Another factor, at that point, says Dr. Shroff, was the fact that HIV/AIDS which had been at the centre stage of health interventions, had begun to slide out. “In the health NGO circle there used to be a HIV—non-HIV divide for the longest time. Now, with the space being created in that area, health NGOs with other interests caught the attention of the policy makers.” His MOHAN Foundation continues to train large numbers of people as grief counsellors and has evolved a fine data management system for co-ordinating voluminous information on transplants and keeping it secure, but transparent.
“During the process of evolving the system, in order to guarantee success, two or three things were done,” explains Mr. Karunakaran. “The people involved must feel an ownership of the process — hospitals doing transplant were consulted. Secondly, the allocation of organs was made as simple as possible. We decided that whoever is on the waiting list for the longest time would get it — that is the only thing that will work.”
Between October 2008 and September 2015, the state has transplanted 2158 major organs (heart, lungs, kidneys, liver, pancreas, small bowel) and 3870 totally (including heart valves, corneas, skin and blood vessels). Thanks to their fetish for transparency, it is possible at any given time to have an updated position of the number of organs that have been used, all of them furnished on TRANSTAN’s website. There have been 701 donors so far, and this takes Tamil Nadu to an organ donor rate of nearly 2 per million population.
The ultimate proof of the pudding is when more people want a share of it. A number of states are trying to model their own programme based on the Tamil Nadu system. “Tamil Nadu has been nominated the regional transplant authority for the South. While we believe that much more can be done even within the State, the encouragement from the Prime Minister and the response of other states have inspired us to keep up,” says J. Radhakrishnan, Health Secretary. He makes the point that all this may not have been possible without a vibrant and co-operative private health sector and dynamic NGOs willing to invest time and energy, not only in transplants, but in evolving systems.
Krishnamurthy Gade, Chief Transplant Coordinator of Andhra Pradesh has been in close touch with TRANSTAN. “The patronage from the Chief Minister is highly appreciated, it makes a lot of difference. We find that the Tamil Nadu programme is more committed, transparent, accountable, and all states would do well to follow this model.” As they say, imitation is the best form of flattery.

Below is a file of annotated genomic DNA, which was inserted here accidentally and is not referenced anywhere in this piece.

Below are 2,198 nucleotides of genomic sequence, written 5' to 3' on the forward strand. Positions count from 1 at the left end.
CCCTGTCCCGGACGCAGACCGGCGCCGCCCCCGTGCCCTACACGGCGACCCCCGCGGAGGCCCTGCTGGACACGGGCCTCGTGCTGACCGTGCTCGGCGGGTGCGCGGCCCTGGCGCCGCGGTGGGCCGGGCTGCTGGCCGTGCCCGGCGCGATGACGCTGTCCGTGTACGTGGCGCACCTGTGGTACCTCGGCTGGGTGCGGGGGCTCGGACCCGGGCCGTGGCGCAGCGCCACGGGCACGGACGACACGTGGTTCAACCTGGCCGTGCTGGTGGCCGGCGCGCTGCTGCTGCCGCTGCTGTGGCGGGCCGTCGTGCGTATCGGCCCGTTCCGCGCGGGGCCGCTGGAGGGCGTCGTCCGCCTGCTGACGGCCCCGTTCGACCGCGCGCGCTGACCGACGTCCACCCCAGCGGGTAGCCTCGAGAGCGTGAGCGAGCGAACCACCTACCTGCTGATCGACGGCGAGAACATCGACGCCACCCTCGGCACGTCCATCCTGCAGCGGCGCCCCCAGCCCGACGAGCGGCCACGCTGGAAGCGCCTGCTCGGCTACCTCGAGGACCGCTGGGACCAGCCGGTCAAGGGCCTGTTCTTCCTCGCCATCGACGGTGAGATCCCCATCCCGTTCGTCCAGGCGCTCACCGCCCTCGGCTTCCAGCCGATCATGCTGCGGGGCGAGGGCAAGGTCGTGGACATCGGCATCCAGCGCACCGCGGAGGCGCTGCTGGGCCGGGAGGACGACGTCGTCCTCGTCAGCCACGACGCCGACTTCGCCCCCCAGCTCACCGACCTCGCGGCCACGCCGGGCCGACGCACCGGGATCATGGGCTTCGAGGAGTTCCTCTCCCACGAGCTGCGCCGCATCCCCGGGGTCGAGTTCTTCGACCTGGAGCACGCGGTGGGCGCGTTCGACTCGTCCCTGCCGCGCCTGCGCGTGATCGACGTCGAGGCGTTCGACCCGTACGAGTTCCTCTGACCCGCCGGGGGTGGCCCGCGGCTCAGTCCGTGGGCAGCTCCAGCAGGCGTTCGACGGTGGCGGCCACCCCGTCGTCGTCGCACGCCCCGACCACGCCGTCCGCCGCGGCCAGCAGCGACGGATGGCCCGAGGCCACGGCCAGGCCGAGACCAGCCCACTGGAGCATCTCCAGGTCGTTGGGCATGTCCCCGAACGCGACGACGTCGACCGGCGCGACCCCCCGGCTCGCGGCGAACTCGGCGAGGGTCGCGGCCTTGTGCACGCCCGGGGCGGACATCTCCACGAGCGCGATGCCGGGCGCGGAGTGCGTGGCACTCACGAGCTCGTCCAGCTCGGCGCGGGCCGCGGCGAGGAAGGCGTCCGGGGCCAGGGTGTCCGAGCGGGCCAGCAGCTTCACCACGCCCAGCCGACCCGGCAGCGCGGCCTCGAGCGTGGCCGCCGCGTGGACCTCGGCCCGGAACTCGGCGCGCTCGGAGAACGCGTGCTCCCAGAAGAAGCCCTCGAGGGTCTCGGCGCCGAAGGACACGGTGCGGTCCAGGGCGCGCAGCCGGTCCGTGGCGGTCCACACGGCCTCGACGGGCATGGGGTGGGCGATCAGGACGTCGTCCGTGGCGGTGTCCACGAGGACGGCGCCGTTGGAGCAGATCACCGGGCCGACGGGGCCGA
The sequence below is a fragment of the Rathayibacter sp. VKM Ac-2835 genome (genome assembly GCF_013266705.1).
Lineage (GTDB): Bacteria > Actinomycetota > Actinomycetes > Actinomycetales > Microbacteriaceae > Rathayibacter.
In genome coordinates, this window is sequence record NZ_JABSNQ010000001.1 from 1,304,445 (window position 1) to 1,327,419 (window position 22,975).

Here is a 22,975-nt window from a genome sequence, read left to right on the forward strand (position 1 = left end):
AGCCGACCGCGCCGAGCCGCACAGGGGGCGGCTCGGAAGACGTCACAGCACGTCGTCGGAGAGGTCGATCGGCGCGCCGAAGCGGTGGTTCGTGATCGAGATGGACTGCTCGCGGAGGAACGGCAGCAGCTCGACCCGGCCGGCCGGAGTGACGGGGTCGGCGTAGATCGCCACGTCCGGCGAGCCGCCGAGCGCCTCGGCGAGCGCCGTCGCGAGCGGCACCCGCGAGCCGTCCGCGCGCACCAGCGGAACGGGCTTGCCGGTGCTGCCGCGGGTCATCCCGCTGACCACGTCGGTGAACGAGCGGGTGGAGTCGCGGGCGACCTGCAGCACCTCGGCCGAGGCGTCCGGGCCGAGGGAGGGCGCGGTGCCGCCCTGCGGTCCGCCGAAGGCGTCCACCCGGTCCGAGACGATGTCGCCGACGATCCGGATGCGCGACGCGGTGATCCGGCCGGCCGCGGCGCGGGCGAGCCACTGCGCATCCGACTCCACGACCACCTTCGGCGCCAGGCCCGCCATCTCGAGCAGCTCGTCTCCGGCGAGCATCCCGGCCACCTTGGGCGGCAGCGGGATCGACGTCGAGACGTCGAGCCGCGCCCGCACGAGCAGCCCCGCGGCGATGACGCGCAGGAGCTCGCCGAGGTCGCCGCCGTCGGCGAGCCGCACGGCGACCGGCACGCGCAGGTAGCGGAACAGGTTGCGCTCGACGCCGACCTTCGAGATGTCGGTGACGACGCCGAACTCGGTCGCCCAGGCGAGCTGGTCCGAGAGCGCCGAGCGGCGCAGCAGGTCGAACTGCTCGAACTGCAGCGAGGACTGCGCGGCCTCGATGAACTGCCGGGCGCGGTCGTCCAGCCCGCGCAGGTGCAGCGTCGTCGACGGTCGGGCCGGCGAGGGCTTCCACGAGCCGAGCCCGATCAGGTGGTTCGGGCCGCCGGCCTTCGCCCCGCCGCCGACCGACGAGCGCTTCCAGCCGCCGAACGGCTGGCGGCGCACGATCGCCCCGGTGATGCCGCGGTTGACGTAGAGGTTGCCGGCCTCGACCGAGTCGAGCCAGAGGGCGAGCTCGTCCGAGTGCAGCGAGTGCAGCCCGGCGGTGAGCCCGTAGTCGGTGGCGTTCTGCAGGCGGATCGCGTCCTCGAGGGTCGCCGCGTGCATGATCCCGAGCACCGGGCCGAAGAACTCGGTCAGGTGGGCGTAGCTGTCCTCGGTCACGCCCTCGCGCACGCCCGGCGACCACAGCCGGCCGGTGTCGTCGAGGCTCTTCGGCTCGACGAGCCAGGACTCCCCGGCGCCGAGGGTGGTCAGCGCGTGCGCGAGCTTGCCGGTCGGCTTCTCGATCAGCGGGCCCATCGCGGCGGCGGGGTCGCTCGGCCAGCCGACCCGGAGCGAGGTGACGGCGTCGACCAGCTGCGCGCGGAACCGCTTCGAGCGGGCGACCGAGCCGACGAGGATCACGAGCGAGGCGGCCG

If one were to use the health equivalent for “ease of doing business” in the transplantation sector in Tamil Nadu, one man with a ringside view of the whole scene, Paul Ramesh, heart and lung transplant surgeon at Apollo Hospitals, says things have improved by leaps and bounds. “We have the fairest system for distribution of organs, and we have arrived at it ourselves. Technical support and know how, organ resuscitation (maintaining a brain dead patient), have really improved, and as a result our health outcomes are on a par with the best in the world,” he says.
The role of the grief counsellor, speaking to families of brain dead people urging them to consider organ donation at a time of great trial is crucial. The ultimate act of sacrifice by a family agreeing to donate the organs, remains at the heart of the success of the cadaver transplant programme. If there are no donors, there are no recipients, and there is no programme. It has become much more than signing in a bunch of documents as tears clouded his eyes for Asokan Subramani and his family. When their young son Hitendran was declared brain dead in late 2008, the Asokans’ — both doctors — decided to donate his organs. But they did not stop there. They are among the vocal campaigners for the organ donation movement in the state, encouraging and support other donor families. They are also the tiny drops that make this ocean, the people who make the organ donation movement in Tamil Nadu work as well as it does.
For work well, it certainly does, now.